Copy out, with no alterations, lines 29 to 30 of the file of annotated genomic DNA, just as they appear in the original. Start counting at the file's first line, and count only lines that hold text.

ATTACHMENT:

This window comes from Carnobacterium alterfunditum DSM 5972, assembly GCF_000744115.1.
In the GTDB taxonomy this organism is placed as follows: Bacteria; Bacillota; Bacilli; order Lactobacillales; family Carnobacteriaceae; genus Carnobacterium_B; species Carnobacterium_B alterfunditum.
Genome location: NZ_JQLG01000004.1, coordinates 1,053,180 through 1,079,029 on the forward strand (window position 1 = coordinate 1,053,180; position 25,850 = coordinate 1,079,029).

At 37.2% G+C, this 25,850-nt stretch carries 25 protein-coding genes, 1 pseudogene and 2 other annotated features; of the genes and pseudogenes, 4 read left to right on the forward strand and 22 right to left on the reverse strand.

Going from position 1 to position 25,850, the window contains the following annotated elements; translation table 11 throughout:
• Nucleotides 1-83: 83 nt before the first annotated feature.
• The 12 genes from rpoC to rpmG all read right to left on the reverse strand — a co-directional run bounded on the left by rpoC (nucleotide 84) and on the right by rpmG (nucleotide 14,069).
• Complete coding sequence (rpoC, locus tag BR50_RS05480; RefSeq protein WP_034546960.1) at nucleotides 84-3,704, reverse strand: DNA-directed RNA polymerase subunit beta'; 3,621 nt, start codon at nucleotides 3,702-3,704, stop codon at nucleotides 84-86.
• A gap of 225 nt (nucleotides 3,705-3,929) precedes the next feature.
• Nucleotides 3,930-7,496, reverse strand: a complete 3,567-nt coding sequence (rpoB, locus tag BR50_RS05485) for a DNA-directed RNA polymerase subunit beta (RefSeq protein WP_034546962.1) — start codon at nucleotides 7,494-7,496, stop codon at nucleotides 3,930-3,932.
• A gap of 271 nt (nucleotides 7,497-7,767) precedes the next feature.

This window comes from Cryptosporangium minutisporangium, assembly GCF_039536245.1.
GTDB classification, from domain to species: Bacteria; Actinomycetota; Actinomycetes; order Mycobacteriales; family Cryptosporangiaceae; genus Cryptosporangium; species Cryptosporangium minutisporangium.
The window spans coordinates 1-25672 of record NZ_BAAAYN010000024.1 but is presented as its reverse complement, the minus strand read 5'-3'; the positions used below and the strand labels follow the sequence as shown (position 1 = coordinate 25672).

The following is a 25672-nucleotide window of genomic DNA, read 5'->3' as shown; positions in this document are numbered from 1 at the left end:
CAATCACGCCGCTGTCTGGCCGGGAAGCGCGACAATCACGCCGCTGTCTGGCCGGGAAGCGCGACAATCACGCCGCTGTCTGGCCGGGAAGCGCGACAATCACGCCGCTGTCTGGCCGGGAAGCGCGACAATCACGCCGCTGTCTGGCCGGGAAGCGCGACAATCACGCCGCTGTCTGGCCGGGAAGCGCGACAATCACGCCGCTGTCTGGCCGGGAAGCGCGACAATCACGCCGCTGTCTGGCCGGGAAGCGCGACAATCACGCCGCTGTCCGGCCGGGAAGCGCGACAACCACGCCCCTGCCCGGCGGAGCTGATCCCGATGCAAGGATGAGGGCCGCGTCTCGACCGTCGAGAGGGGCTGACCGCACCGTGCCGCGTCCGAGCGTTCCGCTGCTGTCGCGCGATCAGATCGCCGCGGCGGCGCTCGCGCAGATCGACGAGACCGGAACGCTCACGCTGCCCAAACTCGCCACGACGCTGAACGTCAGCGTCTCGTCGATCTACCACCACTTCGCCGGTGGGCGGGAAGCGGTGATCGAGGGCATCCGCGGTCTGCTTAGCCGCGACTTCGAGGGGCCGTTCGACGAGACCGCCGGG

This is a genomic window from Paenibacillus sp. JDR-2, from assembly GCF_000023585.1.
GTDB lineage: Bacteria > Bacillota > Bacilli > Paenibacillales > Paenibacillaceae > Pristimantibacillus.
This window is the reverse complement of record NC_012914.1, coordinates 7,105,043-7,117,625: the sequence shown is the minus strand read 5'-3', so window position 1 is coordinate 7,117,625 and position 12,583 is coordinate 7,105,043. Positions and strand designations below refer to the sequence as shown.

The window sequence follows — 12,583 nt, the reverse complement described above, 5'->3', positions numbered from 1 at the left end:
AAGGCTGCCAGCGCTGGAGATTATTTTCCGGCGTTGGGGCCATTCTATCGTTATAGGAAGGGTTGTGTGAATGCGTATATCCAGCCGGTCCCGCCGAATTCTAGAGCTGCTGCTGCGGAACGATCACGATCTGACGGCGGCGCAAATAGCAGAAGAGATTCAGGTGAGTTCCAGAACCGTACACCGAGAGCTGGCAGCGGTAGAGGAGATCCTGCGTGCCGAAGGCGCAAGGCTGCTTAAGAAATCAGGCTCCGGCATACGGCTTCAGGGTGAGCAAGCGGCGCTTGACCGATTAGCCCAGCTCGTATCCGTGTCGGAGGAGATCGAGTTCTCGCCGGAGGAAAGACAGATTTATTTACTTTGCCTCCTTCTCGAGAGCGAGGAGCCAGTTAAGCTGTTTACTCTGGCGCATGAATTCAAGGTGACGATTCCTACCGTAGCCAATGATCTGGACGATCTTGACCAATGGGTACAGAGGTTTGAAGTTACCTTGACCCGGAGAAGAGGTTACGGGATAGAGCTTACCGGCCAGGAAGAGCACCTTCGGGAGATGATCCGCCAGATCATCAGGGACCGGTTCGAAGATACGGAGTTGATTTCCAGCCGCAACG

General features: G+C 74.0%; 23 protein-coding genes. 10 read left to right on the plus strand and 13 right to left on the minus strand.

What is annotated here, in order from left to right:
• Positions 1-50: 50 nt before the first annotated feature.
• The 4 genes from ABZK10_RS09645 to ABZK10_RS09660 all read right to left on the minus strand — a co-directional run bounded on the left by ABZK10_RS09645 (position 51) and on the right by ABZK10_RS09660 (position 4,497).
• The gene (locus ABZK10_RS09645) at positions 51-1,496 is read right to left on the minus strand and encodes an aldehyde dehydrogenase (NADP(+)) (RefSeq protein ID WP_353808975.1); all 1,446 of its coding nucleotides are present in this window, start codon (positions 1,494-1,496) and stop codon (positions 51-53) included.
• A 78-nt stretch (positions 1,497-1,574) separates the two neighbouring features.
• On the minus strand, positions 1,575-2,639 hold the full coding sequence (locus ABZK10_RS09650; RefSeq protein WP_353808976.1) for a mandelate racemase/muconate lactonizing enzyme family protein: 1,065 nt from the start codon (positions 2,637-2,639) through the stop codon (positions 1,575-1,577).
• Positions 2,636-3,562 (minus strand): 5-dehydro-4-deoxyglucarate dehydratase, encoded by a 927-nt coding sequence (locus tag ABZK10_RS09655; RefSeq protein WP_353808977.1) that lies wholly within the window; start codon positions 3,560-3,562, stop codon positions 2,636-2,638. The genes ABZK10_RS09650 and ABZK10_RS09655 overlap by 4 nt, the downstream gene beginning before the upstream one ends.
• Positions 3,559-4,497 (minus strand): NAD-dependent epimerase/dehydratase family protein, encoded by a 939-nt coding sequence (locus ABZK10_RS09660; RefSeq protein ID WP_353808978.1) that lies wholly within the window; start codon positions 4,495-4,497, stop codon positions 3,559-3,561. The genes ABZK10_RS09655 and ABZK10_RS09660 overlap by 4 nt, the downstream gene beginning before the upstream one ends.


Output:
• Positions 2,636-3,562 (minus strand): 5-dehydro-4-deoxyglucarate dehydratase, encoded by a 927-nt coding sequence (locus tag ABZK10_RS09655; RefSeq protein WP_353808977.1) that lies wholly within the window; start codon positions 3,560-3,562, stop codon positions 2,636-2,638. The genes ABZK10_RS09650 and ABZK10_RS09655 overlap by 4 nt, the downstream gene beginning before the upstream one ends.
• Positions 3,559-4,497 (minus strand): NAD-dependent epimerase/dehydratase family protein, encoded by a 939-nt coding sequence (locus ABZK10_RS09660; RefSeq protein ID WP_353808978.1) that lies wholly within the window; start codon positions 4,495-4,497, stop codon positions 3,559-3,561. The genes ABZK10_RS09655 and ABZK10_RS09660 overlap by 4 nt, the downstream gene beginning before the upstream one ends.